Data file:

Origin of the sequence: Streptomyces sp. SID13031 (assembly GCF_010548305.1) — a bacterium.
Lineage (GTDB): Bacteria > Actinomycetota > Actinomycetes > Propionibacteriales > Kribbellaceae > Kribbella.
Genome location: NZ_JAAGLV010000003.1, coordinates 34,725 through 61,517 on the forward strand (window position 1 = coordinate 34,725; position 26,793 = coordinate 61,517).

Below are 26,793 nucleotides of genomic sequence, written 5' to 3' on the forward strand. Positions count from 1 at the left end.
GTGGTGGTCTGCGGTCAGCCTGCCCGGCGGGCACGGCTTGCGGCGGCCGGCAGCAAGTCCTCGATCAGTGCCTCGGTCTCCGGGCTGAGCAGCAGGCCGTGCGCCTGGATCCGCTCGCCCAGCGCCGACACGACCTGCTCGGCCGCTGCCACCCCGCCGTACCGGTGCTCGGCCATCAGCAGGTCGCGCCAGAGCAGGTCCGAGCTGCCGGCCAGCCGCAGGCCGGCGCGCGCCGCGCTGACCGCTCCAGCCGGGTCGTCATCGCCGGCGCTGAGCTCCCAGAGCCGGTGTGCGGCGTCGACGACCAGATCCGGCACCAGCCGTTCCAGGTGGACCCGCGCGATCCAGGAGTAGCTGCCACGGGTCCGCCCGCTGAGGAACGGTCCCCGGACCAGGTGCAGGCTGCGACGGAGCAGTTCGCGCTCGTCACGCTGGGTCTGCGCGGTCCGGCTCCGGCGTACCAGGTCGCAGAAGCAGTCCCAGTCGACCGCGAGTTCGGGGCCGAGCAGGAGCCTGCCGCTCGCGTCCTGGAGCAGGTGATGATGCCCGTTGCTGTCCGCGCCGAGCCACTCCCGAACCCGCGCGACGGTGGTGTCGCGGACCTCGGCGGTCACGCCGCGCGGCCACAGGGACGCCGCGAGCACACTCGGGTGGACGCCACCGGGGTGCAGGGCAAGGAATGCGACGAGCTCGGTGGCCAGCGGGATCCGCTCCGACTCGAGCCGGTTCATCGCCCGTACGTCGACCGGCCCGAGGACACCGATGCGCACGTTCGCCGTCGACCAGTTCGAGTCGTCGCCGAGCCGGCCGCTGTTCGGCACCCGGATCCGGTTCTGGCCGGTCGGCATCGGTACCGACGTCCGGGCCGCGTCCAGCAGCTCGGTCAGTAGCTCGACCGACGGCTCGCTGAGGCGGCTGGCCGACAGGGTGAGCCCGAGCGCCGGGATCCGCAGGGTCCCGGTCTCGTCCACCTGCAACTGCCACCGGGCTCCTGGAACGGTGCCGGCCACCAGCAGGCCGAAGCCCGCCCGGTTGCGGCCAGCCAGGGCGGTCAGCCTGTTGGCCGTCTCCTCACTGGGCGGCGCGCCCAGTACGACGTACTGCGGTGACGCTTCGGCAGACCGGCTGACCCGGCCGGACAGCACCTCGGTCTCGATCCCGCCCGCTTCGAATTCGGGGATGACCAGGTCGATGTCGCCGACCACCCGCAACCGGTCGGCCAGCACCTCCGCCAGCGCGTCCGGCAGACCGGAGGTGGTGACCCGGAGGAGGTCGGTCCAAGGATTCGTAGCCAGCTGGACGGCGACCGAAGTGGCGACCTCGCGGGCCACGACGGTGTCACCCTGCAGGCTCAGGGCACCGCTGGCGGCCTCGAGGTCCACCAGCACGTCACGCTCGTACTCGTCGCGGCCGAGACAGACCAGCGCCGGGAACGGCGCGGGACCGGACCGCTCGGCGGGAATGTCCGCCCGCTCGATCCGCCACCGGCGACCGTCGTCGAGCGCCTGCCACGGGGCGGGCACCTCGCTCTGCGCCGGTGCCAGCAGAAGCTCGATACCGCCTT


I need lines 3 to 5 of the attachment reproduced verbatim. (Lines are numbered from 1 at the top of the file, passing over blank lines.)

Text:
Genome location: NZ_JAAGLV010000003.1, coordinates 34,725 through 61,517 on the forward strand (window position 1 = coordinate 34,725; position 26,793 = coordinate 61,517).

Below are 26,793 nucleotides of genomic sequence, written 5' to 3' on the forward strand. Positions count from 1 at the left end.
GTGGTGGTCTGCGGTCAGCCTGCCCGGCGGGCACGGCTTGCGGCGGCCGGCAGCAAGTCCTCGATCAGTGCCTCGGTCTCCGGGCTGAGCAGCAGGCCGTGCGCCTGGATCCGCTCGCCCAGCGCCGACACGACCTGCTCGGCCGCTGCCACCCCGCCGTACCGGTGCTCGGCCATCAGCAGGTCGCGCCAGAGCAGGTCCGAGCTGCCGGCCAGCCGCAGGCCGGCGCGCGCCGCGCTGACCGCTCCAGCCGGGTCGTCATCGCCGGCGCTGAGCTCCCAGAGCCGGTGTGCGGCGTCGACGACCAGATCCGGCACCAGCCGTTCCAGGTGGACCCGCGCGATCCAGGAGTAGCTGCCACGGGTCCGCCCGCTGAGGAACGGTCCCCGGACCAGGTGCAGGCTGCGACGGAGCAGTTCGCGCTCGTCACGCTGGGTCTGCGCGGTCCGGCTCCGGCGTACCAGGTCGCAGAAGCAGTCCCAGTCGACCGCGAGTTCGGGGCCGAGCAGGAGCCTGCCGCTCGCGTCCTGGAGCAGGTGATGATGCCCGTTGCTGTCCGCGCCGAGCCACTCCCGAACCCGCGCGACGGTGGTGTCGCGGACCTCGGCGGTCACGCCGCGCGGCCACAGGGACGCCGCGAGCACACTCGGGTGGACGCCACCGGGGTGCAGGGCAAGGAATGCGACGAGCTCGGTGGCCAGCGGGATCCGCTCCGACTCGAGCCGGTTCATCGCCCGTACGTCGACCGGCCCGAGGACACCGATGCGCACGTTCGCCGTCGACCAGTTCGAGTCGTCGCCGAGCCGGCCGCTGTTCGGCACCCGGATCCGGTTCTGGCCGGTCGGCATCGGTACCGACGTCCGGGCCGCGTCCAGCAGCTCGGTCAGTAGCTCGACCGACGGCTCGCTGAGGCGGCTGGCCGACAGGGTGAGCCCGAGCGCCGGGATCCGCAGGGTCCCGGTCTCGTCCACCTGCAACTGCCACCGGGCTCCTGGAACGGTGCCGGCCACCAGCAGGCCGAAGCCCGCCCGGTTGCGGCCAGCCAGGGCGGTCAGCCTGTTGGCCGTCTCCTCACTGGGCGGCGCGCCCAGTACGACGTACTGCGGTGACGCTTCGGCAGACCGGCTGACCCGGCCGGACAGCACCTCGGTCTCGATCCCGCCCGCTTCGAATTCGGGGATGACCAGGTCGATGTCGCCGACCACCCGCAACCGGTCGGCCAGCACCTCCGCCAGCGCGTCCGGCAGACCGGAGGTGGTGACCCGGAGGAGGTCGGTCCAAGGATTCGTAGCCAGCTGGACGGCGACCGAAGTGGCGACCTCGCGGGCCACGACGGTGTCACCCTGCAGGCTCAGGGCACCGCTGGCGGCCTCGAGGTCCACCAGCACGTCACGCTCGTACTCGTCGCGGCCGAGACAGACCAGCGCCGGGAACGGCGCGGGACCGGACCGCTCGGCGGGAATGTCCGCCCGCTCGATCCGCCACCGGCGACCGTCGTCGAGCGCCTGCCACGGGGCGGGCACCTCGCTCTGCGCCGGTGCCAGCAGAAGCTCGATACCGCCTT